Why Kevin Feige Wanted WandaVision to Be a Slow Burn Mystery That Slowly Unfolds

After a long wait, WandaVision is finally out. While the quirky premise of the show, where Wanda Maximoff aka Scarlet Witch and Vision play out their desire for normalcy by living in a false reality based on old-timey sitcoms, has been praised by critics, fans are complaining that the show is taking too long to move away from the false reality to the meat of the story. In a recent interview for THR, the creator of the show, Jac Schaeffer, explained that the pace at which the plot moves had been a major part of the conversation around the show from the start.

“[The pacing] was always a question. It was mapped out pretty thoroughly early on. When I first got the job I reached out for advice, and a lot of the people that I spoke to were like, ‘The pilot is so important because you’re finding the voices and you’re finding the story,’ and that just does not apply to us. Because that’s not what that is. Obviously, these characters have existed, so much of the mythology exists, and it was all mapped out like a feature.”

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MCU showrunner Kevin Feige had previously stated that WandaVision was a tribute to the shows he had grown up watching, from The Dick Van Dyke Show to Nick at Nite. The first episode of WandaVision was entirely black-and-white, complete with a laugh track and antics that seemed straight out of an episode of Bewitched. According to Schaeffer, Feige favored going all-in on the “sitcommy” conceit of WandaVision in the first few episodes.

“To [Kevin’s] credit – and it’s one of the reasons that I love working for him – he referred to it as ‘playing chicken with the audience’ (laughs). He really wanted to see how long we could hang onto it, and there was a lot of discussion about how long we could hang onto black-and-white because we knew we would go to color. That was always a piece that’s involved in the larger story. So it was really wonderful that he allowed us to really sink into the sitcom and to really delay the gratification.”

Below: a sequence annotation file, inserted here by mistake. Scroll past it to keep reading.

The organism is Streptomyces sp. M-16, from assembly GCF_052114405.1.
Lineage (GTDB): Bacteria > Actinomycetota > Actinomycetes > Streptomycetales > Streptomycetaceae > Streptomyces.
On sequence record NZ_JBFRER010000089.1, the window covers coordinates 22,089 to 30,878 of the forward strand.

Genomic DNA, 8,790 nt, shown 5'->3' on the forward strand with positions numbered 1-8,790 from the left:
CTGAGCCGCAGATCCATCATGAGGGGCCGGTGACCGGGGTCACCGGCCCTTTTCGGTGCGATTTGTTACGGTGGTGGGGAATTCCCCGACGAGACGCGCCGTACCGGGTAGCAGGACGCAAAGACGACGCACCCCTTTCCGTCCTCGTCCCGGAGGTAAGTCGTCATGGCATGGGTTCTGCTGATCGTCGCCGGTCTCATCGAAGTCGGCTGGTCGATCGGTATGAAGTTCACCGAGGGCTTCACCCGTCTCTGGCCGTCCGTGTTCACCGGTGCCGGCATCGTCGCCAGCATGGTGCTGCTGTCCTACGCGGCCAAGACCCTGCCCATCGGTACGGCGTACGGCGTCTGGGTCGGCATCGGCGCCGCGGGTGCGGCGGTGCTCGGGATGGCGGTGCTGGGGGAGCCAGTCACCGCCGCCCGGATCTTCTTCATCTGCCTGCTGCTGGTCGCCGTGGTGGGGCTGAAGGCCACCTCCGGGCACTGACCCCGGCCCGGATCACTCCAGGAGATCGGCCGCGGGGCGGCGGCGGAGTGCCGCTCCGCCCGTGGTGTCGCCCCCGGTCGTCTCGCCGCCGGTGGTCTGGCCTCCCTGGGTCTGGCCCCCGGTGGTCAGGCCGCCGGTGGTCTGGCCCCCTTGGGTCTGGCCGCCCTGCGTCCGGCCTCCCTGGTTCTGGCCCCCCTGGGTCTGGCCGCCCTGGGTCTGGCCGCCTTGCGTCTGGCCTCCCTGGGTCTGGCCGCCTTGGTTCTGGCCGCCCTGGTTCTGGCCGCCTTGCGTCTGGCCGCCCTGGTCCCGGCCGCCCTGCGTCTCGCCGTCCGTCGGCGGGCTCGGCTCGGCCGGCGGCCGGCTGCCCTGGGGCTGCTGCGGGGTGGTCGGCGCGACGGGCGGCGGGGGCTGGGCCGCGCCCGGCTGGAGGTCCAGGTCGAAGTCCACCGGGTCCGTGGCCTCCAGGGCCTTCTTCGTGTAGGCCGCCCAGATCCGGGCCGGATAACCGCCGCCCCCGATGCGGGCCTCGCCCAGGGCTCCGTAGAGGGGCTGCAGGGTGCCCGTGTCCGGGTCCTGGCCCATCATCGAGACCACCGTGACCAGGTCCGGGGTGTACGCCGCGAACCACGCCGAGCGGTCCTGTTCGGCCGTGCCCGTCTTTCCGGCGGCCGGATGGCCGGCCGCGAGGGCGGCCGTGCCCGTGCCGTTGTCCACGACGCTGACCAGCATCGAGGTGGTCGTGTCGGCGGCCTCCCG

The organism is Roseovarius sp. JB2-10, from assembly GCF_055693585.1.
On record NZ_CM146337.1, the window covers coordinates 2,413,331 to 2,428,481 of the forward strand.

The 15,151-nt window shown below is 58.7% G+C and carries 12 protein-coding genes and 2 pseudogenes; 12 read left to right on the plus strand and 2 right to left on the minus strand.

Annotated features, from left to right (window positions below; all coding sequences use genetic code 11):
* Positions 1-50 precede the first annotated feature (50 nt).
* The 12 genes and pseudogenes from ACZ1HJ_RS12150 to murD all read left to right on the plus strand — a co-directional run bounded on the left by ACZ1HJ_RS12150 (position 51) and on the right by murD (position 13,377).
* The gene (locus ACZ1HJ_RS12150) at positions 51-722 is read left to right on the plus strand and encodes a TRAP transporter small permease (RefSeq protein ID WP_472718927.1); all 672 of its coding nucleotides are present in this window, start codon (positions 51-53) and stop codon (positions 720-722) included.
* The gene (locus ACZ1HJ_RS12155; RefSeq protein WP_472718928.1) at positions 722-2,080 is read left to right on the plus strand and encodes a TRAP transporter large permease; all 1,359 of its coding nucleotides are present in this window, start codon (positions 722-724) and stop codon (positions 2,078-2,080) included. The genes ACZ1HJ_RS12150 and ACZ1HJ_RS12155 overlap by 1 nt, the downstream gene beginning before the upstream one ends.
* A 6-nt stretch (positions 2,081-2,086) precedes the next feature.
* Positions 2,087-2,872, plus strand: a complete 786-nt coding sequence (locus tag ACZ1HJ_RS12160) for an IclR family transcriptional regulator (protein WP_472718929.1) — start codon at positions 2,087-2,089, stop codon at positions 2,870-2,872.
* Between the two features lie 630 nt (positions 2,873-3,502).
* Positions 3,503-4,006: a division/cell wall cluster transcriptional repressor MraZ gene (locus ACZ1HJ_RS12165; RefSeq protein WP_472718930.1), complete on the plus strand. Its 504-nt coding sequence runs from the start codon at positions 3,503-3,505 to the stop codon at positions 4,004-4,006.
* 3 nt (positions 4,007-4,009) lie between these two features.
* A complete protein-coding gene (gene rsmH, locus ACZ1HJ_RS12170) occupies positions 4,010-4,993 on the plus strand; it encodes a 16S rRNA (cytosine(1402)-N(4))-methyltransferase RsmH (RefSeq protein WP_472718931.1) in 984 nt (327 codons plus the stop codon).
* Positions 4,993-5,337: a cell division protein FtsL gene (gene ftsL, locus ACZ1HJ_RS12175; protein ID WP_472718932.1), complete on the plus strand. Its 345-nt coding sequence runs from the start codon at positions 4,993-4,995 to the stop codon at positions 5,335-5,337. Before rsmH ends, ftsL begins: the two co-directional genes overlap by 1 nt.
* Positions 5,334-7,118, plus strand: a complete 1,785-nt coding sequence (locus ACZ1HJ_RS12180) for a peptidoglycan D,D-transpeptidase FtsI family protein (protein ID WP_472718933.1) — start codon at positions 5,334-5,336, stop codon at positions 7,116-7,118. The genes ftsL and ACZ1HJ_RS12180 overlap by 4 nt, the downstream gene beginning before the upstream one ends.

Now that the third episode of WandaVision has been released, it is becoming increasingly clear that the perfect world that Wanda has created for herself and Vision is beginning to fall apart. Although the mystery is not unfolding fast enough to satisfy fans right now, Schaeffer promises that those who pay attention to the smaller details will be rewarded in the end.

“When we were putting the show together, we knew sort of what a lot of the really big moments would be, and they’re mapped out. I wanted to start small. Kevin was 100% in for doling it out slowly. And I think he also has a lot of faith in the fans and the Marvel audience, that they’re so interested in paying attention and they know they’ll be rewarded, so we started out slow.”

Written by Jac Schaeffer and directed by Matt Shakman, WandaVision stars Elizabeth Olsen as Wanda Maximoff/Scarlet Witch, Paul Bettany as Vision, Randall Park as Agent Jimmy Woo, Kat Dennings as Darcy Lewis, Teyonah Parris as Monica Rambeau, and Kathryn Hahn as Agnes. New episodes air Fridays on Disney+. Check out the entire interview over at The Hollywood Reporter.

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